Miller characterizes the Puritans as being "purposeful", self-reliant, and community-oriented. Their practice of "self-denial" and focus on "hard work" made them perfect candidates to survive off the unforgiving land. They were "forced to fight the land like heroes for every grain of corn", and did so with unwavering zeal; soon after establishing their colony in Massachusetts they "were shipping out products of slowly increasing quantity and value". The Puritans were united. They set up "a communal society which...was...an autocracy by consent, for they were united from top to bottom by a commonly held ideology whose perpetuation was the reason and justification for all their sufferings". They worked tirelessly in support of each other in their just endeavors; "when a new farmhouse was built, friends assembled to 'raise the roof'".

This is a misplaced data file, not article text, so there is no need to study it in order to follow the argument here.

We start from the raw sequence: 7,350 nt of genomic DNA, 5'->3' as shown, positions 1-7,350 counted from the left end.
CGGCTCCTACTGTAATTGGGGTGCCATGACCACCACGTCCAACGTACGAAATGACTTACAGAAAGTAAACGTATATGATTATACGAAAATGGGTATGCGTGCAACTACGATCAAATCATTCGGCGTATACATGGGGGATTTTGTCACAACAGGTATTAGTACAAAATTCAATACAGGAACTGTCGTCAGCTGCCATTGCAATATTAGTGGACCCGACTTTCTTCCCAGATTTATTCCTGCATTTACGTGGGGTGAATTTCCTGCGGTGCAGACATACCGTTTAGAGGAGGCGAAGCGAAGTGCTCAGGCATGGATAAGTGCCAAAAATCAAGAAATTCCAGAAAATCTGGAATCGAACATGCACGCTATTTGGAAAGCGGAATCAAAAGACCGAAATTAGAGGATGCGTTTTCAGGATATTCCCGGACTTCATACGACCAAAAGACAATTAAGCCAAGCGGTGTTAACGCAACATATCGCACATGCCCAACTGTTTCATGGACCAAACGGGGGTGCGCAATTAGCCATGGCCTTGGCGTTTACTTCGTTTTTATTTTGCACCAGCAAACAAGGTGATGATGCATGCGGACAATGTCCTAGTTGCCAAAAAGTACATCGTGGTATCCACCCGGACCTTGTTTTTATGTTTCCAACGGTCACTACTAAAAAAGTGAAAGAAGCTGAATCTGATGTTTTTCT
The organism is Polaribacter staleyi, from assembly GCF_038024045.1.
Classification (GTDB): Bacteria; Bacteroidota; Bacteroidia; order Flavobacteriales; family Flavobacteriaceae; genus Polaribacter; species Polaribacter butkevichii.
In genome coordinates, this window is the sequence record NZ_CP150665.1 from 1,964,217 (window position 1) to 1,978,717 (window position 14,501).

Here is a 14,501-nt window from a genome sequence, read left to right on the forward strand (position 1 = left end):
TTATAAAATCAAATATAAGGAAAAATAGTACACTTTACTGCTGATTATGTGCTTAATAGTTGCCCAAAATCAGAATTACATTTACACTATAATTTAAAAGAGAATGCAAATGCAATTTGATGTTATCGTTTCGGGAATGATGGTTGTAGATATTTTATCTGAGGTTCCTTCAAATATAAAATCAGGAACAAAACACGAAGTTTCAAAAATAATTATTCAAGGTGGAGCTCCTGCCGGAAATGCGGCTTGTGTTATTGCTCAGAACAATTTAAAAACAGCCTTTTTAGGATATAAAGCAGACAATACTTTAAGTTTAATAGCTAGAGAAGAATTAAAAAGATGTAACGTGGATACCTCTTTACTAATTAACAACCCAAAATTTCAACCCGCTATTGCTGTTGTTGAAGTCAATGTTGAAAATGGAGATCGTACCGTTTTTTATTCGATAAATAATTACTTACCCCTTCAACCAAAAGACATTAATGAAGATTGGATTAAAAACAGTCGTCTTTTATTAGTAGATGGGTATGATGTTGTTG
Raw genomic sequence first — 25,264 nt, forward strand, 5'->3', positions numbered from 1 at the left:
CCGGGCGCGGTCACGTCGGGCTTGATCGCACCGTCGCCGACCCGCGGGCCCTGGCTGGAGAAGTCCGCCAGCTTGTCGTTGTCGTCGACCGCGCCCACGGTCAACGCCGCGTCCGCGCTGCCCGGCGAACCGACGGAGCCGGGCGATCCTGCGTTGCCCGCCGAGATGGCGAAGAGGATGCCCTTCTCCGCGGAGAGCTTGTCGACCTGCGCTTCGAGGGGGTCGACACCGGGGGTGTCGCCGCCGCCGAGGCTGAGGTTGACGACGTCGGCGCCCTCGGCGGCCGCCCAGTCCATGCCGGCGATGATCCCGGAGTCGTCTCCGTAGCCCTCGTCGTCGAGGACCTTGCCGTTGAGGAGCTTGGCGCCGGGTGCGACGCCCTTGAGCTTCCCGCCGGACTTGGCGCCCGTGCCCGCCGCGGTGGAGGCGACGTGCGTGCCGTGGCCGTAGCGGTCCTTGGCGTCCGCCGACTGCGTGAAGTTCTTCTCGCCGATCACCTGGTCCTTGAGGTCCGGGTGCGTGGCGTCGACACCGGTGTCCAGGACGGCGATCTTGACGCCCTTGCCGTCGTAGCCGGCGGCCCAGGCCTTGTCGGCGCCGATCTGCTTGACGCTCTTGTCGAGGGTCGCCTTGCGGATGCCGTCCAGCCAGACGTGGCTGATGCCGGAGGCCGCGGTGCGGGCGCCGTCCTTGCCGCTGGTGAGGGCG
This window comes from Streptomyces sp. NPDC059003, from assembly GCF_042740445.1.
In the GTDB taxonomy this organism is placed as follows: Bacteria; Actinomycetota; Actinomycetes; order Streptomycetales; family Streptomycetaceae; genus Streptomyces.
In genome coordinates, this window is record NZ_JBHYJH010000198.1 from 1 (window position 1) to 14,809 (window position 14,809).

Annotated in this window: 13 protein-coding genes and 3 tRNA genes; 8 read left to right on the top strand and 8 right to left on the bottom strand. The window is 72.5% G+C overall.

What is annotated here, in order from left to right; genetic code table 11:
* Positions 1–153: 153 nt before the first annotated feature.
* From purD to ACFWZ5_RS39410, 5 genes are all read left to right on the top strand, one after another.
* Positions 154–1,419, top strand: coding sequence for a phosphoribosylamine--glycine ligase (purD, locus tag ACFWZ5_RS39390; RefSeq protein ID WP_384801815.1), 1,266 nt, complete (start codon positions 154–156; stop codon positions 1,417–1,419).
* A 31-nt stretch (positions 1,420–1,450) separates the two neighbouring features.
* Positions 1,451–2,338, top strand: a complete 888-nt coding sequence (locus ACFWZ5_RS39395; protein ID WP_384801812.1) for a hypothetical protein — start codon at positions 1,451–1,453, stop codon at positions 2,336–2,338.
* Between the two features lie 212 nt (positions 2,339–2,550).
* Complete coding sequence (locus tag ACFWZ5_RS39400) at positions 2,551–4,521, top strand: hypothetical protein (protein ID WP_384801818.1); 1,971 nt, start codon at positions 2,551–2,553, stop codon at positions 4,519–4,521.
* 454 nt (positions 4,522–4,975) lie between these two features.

On the negative side, Miller describes the Puritans as prone to a "parochial snobbery". Having been persecuted themselves in England, they ironically "found it necessary to deny any other sect its freedom". Even within their own ranks, they were so intent on protecting their "New Jerusalem" that they established patrols to take notice of those who were not "giving good account" of themselves. These they would present before the magistrates, "whereby they (might) be accordingly proceeded against".